A dialogue between chemistry and human and social sciences to address environmental issues

A dialogue between chemistry and human and social sciences to address environmental issues
A dialogue between chemistry and human and social sciences to address environmental issues

Faced with the ecological crisis and its multiple facets, scientific research is mobilizing at all levels. Framed by strategic orientations at national, European and global levels, this research emphasizes technological innovation, sector by sector: electric mobility, sustainable agriculture, biofuels, decarbonization, etc. But it is now clear that these innovations must be thought of holistically to provide truly viable solutions for society and the planet.

In this context, scientists from the CNRS and several universities*, chemists, sociologists, historians, economists, etc. have recently explored a new and resolutely interdisciplinary research approach. To do this, they chose to focus on five chemical entities particularly involved in energy transition scenarios: carbon dioxide, hydrogen, methane, ammonia and plastics. Through a detailed examination of the available data, they evaluated in detail the strategic research directions proposed by several major public and private actors** with regard to their consequences, both ecological (for the Earth system as a whole) and societal. (drawing inspiration from the teachings of economics, philosophy, history, or even cultural sciences). This sometimes results in real tensions, even irreducible contradictions, for certain research directions. Under the gaze of a multidisciplinary cross-analysis, technologically desirable options from a disciplinary point of view turn out to be ecologically, socially or economically damaging. Scientists show that only a deep dialogue between disciplines is likely to reveal these tensions and therefore lead to better informed research, more in line with current issues.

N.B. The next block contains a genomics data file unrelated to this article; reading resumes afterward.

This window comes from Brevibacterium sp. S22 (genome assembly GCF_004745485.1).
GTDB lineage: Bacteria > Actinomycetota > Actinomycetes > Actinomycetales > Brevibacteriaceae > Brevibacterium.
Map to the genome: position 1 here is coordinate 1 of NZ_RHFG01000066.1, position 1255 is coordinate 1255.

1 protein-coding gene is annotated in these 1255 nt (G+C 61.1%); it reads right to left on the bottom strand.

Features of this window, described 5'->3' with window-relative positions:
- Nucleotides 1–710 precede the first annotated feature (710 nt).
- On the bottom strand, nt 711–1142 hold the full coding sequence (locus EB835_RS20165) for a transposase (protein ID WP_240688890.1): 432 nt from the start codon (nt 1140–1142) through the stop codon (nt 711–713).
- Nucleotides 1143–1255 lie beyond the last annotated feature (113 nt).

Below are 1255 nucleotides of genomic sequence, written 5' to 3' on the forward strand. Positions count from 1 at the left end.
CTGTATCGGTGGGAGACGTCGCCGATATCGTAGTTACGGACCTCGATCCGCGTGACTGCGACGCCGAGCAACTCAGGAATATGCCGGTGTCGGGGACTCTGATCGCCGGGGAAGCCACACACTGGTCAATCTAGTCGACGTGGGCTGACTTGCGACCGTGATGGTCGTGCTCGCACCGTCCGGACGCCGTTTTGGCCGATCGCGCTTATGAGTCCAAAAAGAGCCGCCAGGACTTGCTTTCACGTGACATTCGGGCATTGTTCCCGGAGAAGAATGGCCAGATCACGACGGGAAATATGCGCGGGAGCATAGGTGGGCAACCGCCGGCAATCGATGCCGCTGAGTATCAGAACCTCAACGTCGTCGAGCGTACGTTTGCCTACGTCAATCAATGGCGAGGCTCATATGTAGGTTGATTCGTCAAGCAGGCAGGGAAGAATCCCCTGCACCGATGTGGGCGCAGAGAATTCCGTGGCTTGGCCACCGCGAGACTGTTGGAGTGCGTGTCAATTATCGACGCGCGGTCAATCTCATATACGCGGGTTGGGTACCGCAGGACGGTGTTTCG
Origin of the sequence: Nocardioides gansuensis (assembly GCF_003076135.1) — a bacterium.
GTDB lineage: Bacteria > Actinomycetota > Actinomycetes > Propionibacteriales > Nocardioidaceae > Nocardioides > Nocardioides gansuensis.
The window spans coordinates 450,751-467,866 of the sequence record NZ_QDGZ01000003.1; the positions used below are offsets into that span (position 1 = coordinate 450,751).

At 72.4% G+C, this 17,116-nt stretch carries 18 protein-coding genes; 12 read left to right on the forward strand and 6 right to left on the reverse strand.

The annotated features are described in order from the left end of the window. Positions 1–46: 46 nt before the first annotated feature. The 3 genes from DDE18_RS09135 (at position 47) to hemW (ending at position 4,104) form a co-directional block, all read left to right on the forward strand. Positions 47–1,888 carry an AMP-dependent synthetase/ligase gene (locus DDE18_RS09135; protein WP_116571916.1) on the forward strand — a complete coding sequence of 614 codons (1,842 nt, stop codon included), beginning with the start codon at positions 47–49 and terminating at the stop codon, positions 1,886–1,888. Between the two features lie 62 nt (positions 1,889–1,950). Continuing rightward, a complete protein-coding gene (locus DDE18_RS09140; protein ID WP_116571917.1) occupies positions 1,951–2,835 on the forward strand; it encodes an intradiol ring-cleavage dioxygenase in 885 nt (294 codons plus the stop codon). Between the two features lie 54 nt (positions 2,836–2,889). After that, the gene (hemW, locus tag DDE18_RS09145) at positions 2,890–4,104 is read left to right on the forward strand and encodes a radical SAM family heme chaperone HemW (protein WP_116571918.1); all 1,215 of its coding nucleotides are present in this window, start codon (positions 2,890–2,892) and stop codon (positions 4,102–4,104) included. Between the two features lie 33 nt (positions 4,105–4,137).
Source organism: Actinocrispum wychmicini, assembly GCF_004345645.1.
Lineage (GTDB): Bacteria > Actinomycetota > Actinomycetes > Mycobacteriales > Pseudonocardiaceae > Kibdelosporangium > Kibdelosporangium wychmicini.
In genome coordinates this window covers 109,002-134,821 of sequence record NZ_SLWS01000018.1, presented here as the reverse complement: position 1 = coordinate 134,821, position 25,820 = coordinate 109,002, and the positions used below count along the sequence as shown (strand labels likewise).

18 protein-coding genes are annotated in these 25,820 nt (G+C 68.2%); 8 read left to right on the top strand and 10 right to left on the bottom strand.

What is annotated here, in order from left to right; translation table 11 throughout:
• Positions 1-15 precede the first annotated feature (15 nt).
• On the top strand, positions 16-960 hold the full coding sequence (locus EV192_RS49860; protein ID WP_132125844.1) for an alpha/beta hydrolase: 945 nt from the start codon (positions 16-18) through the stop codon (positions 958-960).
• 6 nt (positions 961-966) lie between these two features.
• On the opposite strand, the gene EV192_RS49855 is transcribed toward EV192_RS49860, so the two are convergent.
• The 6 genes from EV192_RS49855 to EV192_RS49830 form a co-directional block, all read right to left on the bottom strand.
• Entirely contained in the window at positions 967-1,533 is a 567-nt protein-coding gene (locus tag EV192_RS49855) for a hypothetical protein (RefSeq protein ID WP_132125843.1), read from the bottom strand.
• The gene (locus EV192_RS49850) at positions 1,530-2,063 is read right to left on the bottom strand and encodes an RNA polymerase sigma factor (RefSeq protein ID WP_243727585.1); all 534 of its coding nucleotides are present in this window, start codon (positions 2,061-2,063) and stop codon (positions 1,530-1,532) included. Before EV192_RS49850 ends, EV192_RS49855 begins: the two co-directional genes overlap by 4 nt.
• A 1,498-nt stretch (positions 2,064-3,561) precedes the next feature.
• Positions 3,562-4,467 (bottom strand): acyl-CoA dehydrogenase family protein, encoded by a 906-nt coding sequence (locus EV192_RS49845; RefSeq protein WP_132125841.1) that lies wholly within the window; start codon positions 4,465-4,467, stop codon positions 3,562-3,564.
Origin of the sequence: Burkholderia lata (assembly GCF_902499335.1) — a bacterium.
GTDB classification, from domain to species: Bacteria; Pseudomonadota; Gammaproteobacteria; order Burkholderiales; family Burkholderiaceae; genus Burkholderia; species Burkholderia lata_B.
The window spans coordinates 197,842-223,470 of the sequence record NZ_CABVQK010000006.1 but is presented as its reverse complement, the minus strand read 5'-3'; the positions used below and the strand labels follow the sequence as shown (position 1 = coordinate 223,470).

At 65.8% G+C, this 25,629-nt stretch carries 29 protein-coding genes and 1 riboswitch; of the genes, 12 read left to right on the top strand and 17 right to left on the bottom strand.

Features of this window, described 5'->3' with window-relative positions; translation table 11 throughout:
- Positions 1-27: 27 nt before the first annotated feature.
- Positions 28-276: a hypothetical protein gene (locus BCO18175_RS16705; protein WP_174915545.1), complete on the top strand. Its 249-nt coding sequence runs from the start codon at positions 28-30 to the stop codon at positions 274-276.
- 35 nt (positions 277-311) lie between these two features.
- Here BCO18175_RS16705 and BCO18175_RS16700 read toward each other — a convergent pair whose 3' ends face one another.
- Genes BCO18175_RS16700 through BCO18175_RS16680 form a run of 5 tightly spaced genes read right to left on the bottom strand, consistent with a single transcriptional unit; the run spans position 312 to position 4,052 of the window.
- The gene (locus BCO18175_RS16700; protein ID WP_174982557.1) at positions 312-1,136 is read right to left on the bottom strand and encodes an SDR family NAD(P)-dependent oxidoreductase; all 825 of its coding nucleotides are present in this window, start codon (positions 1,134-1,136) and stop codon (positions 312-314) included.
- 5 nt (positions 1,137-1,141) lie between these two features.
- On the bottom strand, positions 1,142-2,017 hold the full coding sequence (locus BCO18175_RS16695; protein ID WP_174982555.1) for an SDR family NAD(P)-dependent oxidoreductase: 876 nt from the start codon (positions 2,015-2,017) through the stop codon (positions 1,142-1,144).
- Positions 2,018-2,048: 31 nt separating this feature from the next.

Summoning history allows, for example, to fully take into account the interactions between molecules, and more broadly between technical systems. Mobilizing game theory and public economics provides insight into the risks associated with being too optimistic about the ability of certain research to be funded and widely disseminated nationally or internationally. Using cultural sciences makes it possible to become more aware of the North-South implications of certain innovations, making way for a vision of the world and of progress, technological and human, different from that specific to societies in the Global North. Taking a broad interest in social sciences also makes it possible to raise potential conflicts of use and power around access and control of critical materials necessary for the manufacture of certain chemical entities or energy systems.

Through these examples, detailed in the review Chemical Science, scientists illustrate the cross-fertilizations that can occur through radical interdisciplinary dialogue. The current organization of science and research, still very dependent on disciplinary and sub-disciplinary divisions, leads to the masking of certain crucial interactions between physico-chemical dynamics and societal issues. Failing to establish these links between disciplines amounts, for research, to abdicating its capacity to shape sustainable solutions for the future. This study is a particularly well-documented invitation to fully exploit the wealth of disciplinary synergies to build a science different from the existing one, better capable of offering solutions to the ecological and energy crisis.

*LAll authors can be reached at [email protected]

**International Energy Agency, Intergovernmental Panel on Climate, Shell, Sunergy, Dechema

Editor: AVR

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